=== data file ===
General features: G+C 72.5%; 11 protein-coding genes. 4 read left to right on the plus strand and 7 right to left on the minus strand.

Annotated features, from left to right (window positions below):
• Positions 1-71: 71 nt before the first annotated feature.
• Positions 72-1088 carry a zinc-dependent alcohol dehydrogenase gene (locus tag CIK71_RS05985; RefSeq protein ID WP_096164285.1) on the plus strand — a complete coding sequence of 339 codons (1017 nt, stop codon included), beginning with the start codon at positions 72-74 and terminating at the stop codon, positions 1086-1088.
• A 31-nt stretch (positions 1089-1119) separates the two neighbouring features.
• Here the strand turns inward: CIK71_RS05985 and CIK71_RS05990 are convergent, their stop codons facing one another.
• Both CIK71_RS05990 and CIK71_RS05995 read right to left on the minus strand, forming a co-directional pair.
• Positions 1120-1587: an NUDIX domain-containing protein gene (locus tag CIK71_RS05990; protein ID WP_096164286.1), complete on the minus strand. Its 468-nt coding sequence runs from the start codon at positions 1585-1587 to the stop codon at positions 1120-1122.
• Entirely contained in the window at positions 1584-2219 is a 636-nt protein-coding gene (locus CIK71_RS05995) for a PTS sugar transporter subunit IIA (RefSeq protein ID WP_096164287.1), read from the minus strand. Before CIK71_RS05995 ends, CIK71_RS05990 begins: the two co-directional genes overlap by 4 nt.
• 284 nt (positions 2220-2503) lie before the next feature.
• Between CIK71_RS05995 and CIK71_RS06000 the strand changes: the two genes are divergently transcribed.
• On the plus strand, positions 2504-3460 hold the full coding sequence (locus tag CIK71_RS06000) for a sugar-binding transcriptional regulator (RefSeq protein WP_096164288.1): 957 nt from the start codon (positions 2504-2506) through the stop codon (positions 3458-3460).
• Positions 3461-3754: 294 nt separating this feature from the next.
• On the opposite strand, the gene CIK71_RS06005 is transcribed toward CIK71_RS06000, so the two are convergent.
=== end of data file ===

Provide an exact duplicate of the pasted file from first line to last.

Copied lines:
General features: G+C 72.5%; 11 protein-coding genes. 4 read left to right on the plus strand and 7 right to left on the minus strand.

Annotated features, from left to right (window positions below):
• Positions 1-71: 71 nt before the first annotated feature.
• Positions 72-1088 carry a zinc-dependent alcohol dehydrogenase gene (locus tag CIK71_RS05985; RefSeq protein ID WP_096164285.1) on the plus strand — a complete coding sequence of 339 codons (1017 nt, stop codon included), beginning with the start codon at positions 72-74 and terminating at the stop codon, positions 1086-1088.
• A 31-nt stretch (positions 1089-1119) separates the two neighbouring features.
• Here the strand turns inward: CIK71_RS05985 and CIK71_RS05990 are convergent, their stop codons facing one another.
• Both CIK71_RS05990 and CIK71_RS05995 read right to left on the minus strand, forming a co-directional pair.
• Positions 1120-1587: an NUDIX domain-containing protein gene (locus tag CIK71_RS05990; protein ID WP_096164286.1), complete on the minus strand. Its 468-nt coding sequence runs from the start codon at positions 1585-1587 to the stop codon at positions 1120-1122.
• Entirely contained in the window at positions 1584-2219 is a 636-nt protein-coding gene (locus CIK71_RS05995) for a PTS sugar transporter subunit IIA (RefSeq protein ID WP_096164287.1), read from the minus strand. Before CIK71_RS05995 ends, CIK71_RS05990 begins: the two co-directional genes overlap by 4 nt.
• 284 nt (positions 2220-2503) lie before the next feature.
• Between CIK71_RS05995 and CIK71_RS06000 the strand changes: the two genes are divergently transcribed.
• On the plus strand, positions 2504-3460 hold the full coding sequence (locus tag CIK71_RS06000) for a sugar-binding transcriptional regulator (RefSeq protein WP_096164288.1): 957 nt from the start codon (positions 2504-2506) through the stop codon (positions 3458-3460).
• Positions 3461-3754: 294 nt separating this feature from the next.
• On the opposite strand, the gene CIK71_RS06005 is transcribed toward CIK71_RS06000, so the two are convergent.